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The UK has struck a deal with the Republic of Ireland and France to keep vital freight routes open for goods such as food and medicines during the COVID-19 pandemic.

The freight and passenger support package covers several vital trade routes used by exporters and importers across a wide range of product lines.

Other routes supported include:

  • 7 routes between Great Britain and Northern Ireland
  • 7 routes between Great Britain and Northern Ireland
  • the Penzance-Scilly ferry
  • 26 routes between Britain, France, Belgium, Spain, the Netherlands, Denmark, Germany, Norway and Sweden, including Eurotunnel

The deal involves the three countries committing support for freight operators that have been “under rising financial pressure due to falling demand,” transport secretary Grant Shapps told the daily 10 Downing Street press conference on Friday, 24 April.

“Since many of them bring in crucial goods such as medicines, raw materials and chemicals to purify water, it is important to guarantee the continuation of these services,” Shapps said.

British ferries, hit by plummeting passenger numbers, are to be given a £27m bailout to keep food and medicine supplies flowing across 31 routes between Britain, Ireland and Continental Europe.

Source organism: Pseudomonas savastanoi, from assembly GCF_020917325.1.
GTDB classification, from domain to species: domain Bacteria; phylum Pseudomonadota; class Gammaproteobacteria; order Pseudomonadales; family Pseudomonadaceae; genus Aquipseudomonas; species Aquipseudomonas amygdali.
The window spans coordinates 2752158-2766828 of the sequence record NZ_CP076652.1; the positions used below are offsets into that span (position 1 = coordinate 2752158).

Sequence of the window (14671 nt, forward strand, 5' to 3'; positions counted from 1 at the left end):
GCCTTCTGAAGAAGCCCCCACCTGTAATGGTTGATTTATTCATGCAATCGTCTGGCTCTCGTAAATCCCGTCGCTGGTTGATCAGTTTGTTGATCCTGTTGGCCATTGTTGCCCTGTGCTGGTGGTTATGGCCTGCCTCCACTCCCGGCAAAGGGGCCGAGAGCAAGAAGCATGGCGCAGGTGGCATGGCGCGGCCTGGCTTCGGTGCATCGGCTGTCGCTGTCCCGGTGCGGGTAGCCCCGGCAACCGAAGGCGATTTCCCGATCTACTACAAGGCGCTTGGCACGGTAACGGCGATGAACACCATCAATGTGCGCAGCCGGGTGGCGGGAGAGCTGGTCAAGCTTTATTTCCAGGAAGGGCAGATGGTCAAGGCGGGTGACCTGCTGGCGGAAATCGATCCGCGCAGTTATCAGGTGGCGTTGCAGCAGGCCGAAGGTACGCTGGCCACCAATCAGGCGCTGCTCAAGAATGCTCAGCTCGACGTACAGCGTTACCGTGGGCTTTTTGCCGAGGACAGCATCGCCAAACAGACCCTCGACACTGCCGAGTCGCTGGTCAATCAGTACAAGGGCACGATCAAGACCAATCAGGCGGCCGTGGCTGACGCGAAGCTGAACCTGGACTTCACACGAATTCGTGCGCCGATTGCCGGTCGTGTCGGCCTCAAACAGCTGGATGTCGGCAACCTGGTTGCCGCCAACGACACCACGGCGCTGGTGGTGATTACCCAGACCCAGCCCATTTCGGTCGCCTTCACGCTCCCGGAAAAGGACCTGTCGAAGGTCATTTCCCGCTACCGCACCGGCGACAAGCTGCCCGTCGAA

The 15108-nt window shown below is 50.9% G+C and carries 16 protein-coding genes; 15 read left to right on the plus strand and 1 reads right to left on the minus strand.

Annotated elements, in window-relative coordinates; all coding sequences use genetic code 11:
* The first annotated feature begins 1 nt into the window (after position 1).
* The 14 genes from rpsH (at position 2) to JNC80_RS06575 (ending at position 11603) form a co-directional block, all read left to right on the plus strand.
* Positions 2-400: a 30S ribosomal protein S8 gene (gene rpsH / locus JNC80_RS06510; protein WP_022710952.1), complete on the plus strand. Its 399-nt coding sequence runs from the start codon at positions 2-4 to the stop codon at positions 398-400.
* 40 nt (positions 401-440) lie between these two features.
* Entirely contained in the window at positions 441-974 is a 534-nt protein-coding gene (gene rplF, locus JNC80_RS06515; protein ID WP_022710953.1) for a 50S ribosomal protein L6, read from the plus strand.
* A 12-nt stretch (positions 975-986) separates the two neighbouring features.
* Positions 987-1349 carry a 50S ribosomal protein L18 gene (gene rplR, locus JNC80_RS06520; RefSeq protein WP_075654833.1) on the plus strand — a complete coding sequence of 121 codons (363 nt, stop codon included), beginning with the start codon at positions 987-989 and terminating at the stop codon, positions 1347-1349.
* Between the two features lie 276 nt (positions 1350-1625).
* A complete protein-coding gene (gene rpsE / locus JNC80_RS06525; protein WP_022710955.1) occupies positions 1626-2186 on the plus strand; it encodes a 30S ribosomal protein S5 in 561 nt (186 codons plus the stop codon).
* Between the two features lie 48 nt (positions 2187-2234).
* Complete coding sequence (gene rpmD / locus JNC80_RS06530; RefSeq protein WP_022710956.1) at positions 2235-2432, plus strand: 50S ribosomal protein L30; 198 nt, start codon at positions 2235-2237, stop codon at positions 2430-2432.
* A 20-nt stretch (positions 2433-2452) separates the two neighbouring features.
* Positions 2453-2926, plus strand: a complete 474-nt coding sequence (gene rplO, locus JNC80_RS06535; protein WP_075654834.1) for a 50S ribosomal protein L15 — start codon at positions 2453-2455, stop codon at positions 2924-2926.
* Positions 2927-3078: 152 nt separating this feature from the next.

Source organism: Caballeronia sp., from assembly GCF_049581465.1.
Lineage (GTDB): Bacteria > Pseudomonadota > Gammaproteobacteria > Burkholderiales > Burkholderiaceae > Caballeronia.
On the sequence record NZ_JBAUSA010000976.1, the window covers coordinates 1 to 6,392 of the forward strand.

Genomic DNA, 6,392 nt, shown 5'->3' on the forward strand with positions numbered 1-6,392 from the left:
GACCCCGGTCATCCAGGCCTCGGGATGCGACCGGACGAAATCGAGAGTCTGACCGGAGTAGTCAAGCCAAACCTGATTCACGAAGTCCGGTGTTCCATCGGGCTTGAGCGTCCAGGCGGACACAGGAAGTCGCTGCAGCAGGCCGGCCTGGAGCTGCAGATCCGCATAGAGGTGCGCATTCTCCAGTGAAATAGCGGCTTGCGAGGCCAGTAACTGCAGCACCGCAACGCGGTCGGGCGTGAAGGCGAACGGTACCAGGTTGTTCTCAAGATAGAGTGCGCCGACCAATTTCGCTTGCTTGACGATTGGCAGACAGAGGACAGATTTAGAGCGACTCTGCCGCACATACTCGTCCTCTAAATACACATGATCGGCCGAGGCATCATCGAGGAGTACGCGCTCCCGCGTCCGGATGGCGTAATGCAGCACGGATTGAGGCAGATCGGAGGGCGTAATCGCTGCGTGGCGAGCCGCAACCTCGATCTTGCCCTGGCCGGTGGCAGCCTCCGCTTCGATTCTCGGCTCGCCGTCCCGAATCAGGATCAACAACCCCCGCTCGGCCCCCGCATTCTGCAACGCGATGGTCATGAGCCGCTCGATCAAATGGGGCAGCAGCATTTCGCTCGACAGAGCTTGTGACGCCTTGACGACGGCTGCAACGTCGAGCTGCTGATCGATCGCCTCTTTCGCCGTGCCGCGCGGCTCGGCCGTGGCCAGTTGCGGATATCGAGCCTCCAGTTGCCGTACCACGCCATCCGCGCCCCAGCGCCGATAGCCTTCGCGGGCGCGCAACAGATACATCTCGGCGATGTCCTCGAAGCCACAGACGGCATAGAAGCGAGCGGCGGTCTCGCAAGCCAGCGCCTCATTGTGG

The deal involves supporting links by sea and air between the three nations, in particular for the ferry route between Scotland and Northern Ireland.

“Essential supplies are continuing to flow well, but operators are facing challenges as fewer people travelling means less capacity to move goods,” Shapps said.

Other transport news:

  • The UK government is to test using drones to deliver medical supplies and PPE equipment, with a hospital on the Isle of Wight the first destination.
  • Southampton and Portsmouth were awarded £28m to develop a transport zone before the coronavirus crisis, including money for testing drones as a transport method. Transport minister Grant Shapps said (on Friday, 24 April) he was bringing forward this testing to carry medical supplies
  • The transport minister also signalled that the UK would introduce compulsory screening at airports for the virus.
  • Airlines UK, a body representing airlines based in Britain, has asked the transport minister for a six-month suspension in air passenger duty. It also asked for a waiver of air traffic control and related charges through the rest of 2020, as well as relief from EU flight compensation rules.